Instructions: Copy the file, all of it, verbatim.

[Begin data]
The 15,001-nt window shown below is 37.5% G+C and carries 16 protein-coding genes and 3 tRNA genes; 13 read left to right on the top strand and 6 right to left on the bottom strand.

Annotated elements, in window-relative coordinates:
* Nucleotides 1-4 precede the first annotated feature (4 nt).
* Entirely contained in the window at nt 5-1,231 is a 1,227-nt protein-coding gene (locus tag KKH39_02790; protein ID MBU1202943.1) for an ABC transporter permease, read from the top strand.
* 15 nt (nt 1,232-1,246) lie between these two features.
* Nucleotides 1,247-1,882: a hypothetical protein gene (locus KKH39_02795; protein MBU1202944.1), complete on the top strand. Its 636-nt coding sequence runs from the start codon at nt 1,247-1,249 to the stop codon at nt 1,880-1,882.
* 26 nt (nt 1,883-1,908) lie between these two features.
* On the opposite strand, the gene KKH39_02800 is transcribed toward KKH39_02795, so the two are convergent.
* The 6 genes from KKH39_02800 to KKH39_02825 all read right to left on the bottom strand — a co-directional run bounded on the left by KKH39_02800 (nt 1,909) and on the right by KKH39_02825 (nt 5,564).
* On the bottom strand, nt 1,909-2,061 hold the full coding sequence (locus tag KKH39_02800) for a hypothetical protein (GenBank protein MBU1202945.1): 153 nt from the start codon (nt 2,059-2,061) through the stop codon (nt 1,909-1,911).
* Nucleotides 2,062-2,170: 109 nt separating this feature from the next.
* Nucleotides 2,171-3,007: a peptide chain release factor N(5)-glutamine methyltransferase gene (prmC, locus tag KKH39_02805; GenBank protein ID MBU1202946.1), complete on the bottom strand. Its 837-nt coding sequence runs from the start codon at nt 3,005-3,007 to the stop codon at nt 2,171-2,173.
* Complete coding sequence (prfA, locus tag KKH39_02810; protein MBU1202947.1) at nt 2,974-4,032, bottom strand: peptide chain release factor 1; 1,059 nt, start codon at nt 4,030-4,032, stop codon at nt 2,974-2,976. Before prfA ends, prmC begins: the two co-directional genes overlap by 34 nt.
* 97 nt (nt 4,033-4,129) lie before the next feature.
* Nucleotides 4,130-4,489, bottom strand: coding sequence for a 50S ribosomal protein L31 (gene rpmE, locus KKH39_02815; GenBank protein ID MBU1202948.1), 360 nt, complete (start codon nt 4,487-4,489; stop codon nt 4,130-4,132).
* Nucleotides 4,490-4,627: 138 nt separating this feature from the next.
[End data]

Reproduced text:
The 15,001-nt window shown below is 37.5% G+C and carries 16 protein-coding genes and 3 tRNA genes; 13 read left to right on the top strand and 6 right to left on the bottom strand.

Annotated elements, in window-relative coordinates:
* Nucleotides 1-4 precede the first annotated feature (4 nt).
* Entirely contained in the window at nt 5-1,231 is a 1,227-nt protein-coding gene (locus tag KKH39_02790; protein ID MBU1202943.1) for an ABC transporter permease, read from the top strand.
* 15 nt (nt 1,232-1,246) lie between these two features.
* Nucleotides 1,247-1,882: a hypothetical protein gene (locus KKH39_02795; protein MBU1202944.1), complete on the top strand. Its 636-nt coding sequence runs from the start codon at nt 1,247-1,249 to the stop codon at nt 1,880-1,882.
* 26 nt (nt 1,883-1,908) lie between these two features.
* On the opposite strand, the gene KKH39_02800 is transcribed toward KKH39_02795, so the two are convergent.
* The 6 genes from KKH39_02800 to KKH39_02825 all read right to left on the bottom strand — a co-directional run bounded on the left by KKH39_02800 (nt 1,909) and on the right by KKH39_02825 (nt 5,564).
* On the bottom strand, nt 1,909-2,061 hold the full coding sequence (locus tag KKH39_02800) for a hypothetical protein (GenBank protein MBU1202945.1): 153 nt from the start codon (nt 2,059-2,061) through the stop codon (nt 1,909-1,911).
* Nucleotides 2,062-2,170: 109 nt separating this feature from the next.
* Nucleotides 2,171-3,007: a peptide chain release factor N(5)-glutamine methyltransferase gene (prmC, locus tag KKH39_02805; GenBank protein ID MBU1202946.1), complete on the bottom strand. Its 837-nt coding sequence runs from the start codon at nt 3,005-3,007 to the stop codon at nt 2,171-2,173.
* Complete coding sequence (prfA, locus tag KKH39_02810; protein MBU1202947.1) at nt 2,974-4,032, bottom strand: peptide chain release factor 1; 1,059 nt, start codon at nt 4,030-4,032, stop codon at nt 2,974-2,976. Before prfA ends, prmC begins: the two co-directional genes overlap by 34 nt.
* 97 nt (nt 4,033-4,129) lie before the next feature.
* Nucleotides 4,130-4,489, bottom strand: coding sequence for a 50S ribosomal protein L31 (gene rpmE, locus KKH39_02815; GenBank protein ID MBU1202948.1), 360 nt, complete (start codon nt 4,487-4,489; stop codon nt 4,130-4,132).
* Nucleotides 4,490-4,627: 138 nt separating this feature from the next.